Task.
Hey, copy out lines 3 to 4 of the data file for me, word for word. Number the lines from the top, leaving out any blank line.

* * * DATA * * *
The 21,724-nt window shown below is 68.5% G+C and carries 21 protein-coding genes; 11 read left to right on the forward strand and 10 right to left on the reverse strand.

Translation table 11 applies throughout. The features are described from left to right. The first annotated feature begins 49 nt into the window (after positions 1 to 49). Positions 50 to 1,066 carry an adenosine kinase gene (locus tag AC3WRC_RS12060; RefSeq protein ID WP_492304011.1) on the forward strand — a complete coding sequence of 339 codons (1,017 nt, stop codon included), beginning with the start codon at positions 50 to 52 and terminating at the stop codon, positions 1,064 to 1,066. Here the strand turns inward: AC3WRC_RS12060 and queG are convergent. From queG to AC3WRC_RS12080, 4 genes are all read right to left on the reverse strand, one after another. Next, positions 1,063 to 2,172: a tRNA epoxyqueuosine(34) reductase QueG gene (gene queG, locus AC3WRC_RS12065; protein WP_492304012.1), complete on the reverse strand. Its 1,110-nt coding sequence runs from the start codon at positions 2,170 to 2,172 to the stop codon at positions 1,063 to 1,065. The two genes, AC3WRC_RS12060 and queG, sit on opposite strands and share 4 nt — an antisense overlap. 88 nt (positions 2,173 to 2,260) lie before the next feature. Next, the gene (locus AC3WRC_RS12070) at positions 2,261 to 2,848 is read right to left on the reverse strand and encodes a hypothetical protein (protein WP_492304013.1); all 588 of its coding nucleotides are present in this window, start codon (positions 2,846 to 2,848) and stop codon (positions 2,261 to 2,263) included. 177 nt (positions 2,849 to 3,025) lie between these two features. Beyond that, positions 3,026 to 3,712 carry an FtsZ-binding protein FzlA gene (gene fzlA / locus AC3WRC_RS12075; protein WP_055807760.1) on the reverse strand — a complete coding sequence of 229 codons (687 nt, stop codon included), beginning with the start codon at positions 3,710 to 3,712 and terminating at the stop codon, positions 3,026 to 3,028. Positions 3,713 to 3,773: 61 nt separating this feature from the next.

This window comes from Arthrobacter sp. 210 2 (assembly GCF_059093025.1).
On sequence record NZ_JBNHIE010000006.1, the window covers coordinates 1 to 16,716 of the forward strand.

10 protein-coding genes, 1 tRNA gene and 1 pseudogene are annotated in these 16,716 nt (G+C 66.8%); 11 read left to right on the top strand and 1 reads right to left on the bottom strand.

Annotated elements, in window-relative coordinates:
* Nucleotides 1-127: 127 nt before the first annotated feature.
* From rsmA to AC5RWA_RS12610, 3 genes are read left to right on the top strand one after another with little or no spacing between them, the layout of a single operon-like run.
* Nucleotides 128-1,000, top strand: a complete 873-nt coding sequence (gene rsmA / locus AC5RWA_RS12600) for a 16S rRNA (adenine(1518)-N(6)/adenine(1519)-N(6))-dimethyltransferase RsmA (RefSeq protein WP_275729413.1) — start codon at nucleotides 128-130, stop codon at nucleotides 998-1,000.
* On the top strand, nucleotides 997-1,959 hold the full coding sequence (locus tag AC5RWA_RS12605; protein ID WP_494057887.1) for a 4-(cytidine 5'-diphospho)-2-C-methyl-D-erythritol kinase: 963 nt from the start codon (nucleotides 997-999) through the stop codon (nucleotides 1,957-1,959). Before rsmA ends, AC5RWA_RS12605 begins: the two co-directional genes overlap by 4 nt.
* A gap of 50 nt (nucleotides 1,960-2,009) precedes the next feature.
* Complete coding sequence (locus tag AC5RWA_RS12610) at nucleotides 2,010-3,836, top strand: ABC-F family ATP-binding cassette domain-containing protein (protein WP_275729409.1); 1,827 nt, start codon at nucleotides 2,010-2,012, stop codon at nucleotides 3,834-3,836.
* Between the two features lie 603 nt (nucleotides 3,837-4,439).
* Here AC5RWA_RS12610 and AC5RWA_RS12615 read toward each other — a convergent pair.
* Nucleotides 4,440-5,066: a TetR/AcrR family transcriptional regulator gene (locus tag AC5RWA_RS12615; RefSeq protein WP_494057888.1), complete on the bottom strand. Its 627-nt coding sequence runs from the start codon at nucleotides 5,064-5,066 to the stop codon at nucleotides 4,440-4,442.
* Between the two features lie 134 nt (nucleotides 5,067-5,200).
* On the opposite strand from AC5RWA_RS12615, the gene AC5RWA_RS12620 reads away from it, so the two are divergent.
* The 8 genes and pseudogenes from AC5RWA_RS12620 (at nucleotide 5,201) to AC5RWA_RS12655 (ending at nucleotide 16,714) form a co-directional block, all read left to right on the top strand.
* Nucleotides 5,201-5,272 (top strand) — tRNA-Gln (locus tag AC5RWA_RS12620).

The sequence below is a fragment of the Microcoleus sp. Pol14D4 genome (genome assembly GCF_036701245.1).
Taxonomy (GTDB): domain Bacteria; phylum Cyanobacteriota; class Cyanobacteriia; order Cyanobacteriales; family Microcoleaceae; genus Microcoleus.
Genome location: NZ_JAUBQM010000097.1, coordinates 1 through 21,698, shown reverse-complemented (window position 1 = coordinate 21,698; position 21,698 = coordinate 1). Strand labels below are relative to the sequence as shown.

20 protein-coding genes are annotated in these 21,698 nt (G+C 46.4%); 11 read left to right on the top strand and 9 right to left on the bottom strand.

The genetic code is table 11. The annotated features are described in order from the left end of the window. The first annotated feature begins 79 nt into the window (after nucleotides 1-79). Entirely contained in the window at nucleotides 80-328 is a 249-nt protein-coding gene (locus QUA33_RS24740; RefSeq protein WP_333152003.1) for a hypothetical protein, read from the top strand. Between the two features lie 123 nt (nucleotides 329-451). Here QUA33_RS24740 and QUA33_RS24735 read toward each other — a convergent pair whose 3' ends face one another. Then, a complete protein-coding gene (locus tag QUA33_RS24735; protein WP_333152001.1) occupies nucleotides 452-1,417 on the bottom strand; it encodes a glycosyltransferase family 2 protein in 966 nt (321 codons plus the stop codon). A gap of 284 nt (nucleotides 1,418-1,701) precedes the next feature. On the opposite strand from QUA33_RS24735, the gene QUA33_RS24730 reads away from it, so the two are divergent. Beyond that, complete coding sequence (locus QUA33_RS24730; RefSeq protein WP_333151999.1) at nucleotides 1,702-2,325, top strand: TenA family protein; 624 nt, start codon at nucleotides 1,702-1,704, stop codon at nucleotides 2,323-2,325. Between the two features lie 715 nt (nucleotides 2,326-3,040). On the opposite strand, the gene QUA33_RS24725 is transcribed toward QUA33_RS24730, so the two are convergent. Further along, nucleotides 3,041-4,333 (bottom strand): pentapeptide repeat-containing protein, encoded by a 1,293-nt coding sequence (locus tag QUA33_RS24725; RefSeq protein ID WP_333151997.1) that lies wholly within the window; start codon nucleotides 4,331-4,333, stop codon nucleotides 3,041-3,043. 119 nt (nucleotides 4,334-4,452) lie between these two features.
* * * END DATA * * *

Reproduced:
This window comes from Arthrobacter sp. 210 2 (assembly GCF_059093025.1).
On sequence record NZ_JBNHIE010000006.1, the window covers coordinates 1 to 16,716 of the forward strand.